Merit Health hospitals in Mississippi are deceiving patients by failing to disclose a “facility fee” charged for using their emergency rooms in Mississippi, a lawsuit filed in federal court in Gulfport claims.
Attorneys filed the lawsuit on behalf of one client who was charged the fee without her knowledge, but they want class-action status for the case so that they can represent 100,000 or more people who they believe were charged the fee over the last three years at Merit emergency rooms in Mississippi.
“If this charge was properly disclosed to emergency room patients in advance of treatment, this surcharge would be a substantial factor in a patient’s decision to remain for treatment at (Merit’s) emergency room facilities or seek less costly treatment elsewhere,” the lawsuit says.
Federal regulations allow the fee, but attorneys Christopher Van Cleave of Biloxi and Barry L. Kramer of Las Vegas argue in the lawsuit that, under Mississippi law, Merit should disclose the fee, which ranges from $589 to $3,568, before a patient is treated.
The fee is in addition to any treatment or medical services provided. On itemized bills, the fee is “hidden” under an unclear description, the lawsuit says.
The lawsuit asks that presiding U.S. District Judge Sul Ozerden certify the case for class action, order Merit to disclose the fee before treatment and cover legal fees, and grant any other relief deemed appropriate.
Van Cleave said the attorneys “are not in a position to comment on the pending litigation at this time.”
Merit Health has not responded to the Sun Herald’s request for comment. There are eight Merit Health emergency rooms in Mississippi, the lawsuit says.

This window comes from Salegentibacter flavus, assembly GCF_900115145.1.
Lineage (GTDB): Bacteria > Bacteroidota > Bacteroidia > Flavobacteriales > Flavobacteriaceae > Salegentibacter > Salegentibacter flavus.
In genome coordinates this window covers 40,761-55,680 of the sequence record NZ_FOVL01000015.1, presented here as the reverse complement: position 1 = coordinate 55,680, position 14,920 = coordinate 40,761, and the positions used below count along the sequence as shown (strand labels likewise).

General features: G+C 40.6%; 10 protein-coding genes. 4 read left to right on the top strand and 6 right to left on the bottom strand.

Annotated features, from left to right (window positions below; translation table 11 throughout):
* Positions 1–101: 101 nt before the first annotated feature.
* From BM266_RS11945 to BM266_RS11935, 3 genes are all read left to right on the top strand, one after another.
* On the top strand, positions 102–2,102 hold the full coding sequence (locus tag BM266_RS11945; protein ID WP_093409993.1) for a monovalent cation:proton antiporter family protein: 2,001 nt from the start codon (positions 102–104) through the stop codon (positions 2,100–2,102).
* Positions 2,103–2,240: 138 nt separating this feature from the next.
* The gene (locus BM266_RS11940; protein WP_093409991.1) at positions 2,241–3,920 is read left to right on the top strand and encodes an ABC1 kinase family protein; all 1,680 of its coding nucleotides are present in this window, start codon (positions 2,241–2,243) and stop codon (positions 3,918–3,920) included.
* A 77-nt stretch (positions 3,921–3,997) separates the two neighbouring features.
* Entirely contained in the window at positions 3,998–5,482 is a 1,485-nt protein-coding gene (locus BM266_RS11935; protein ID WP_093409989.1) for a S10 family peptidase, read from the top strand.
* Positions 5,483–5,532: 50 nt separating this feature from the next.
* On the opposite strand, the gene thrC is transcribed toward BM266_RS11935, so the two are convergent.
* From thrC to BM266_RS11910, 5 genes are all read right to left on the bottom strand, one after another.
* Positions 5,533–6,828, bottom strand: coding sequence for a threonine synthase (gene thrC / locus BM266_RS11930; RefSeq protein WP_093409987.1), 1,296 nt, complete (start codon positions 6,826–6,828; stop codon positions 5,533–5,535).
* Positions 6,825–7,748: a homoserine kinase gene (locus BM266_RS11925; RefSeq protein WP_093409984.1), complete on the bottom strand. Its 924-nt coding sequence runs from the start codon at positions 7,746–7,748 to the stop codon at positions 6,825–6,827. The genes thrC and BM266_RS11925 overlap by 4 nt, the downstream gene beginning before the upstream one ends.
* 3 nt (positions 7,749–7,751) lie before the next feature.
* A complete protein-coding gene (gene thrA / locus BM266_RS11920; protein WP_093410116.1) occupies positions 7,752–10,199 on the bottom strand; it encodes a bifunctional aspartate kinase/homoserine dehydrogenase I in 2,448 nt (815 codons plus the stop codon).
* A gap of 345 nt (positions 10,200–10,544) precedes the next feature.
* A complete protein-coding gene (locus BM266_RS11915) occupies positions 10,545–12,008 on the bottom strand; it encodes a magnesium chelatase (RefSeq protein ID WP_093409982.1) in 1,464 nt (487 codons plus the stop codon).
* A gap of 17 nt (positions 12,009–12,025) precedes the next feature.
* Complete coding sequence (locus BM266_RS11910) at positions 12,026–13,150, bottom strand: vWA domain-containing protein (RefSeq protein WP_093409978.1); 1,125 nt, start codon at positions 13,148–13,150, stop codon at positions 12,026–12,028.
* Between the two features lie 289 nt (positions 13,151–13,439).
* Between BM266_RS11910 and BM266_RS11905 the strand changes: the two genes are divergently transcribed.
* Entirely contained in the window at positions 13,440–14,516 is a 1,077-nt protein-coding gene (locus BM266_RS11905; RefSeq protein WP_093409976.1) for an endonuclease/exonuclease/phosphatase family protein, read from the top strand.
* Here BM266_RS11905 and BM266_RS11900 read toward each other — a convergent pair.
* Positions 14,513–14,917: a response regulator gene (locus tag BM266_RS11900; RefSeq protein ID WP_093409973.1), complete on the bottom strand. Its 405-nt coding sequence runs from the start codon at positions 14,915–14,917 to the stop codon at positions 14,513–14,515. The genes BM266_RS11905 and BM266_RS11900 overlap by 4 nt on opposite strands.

The plaintiff in the lawsuit, Kimberly Henly, went to the Biloxi emergency room in May 2018. The lawsuit does not give her age or medical complaint but says Merit sent her a bill for $17,752, which included a hidden surcharge of $2,202.
After receiving a self-pay discount, Henly’s total bill was $6,213 with a facility fee of $771. The facility fee was listed on the bill as “ER DEPT EXTENSIV, which the lawsuit describes as “meaningless” to a patient.
Henly has paid $1,500 on her bill and continues to be billed for the balance.
Henly “was shocked when she found out that she had been charged a surcharge in addition to all of the individual items of treatment and services as a result of merely being seen in the hospital’s emergency room,” the lawsuit says.
Had she known about the fee, she would have left Merit’s emergency room and looked elsewhere for treatment, the lawsuit says.
Because the facility fee is common at hospital ERs, the Sun Herald checked with the Coast’s largest hospital, Gulfport Memorial, to see if they charge an emergency room facility fee and how the fee is labeled on patient bills.
Memorial does charge the fee, which ranges from $260 to $2,018, based on a number of factors. Memorial, a public hospital, did not respond to the question about how the fee is listed on patient bills.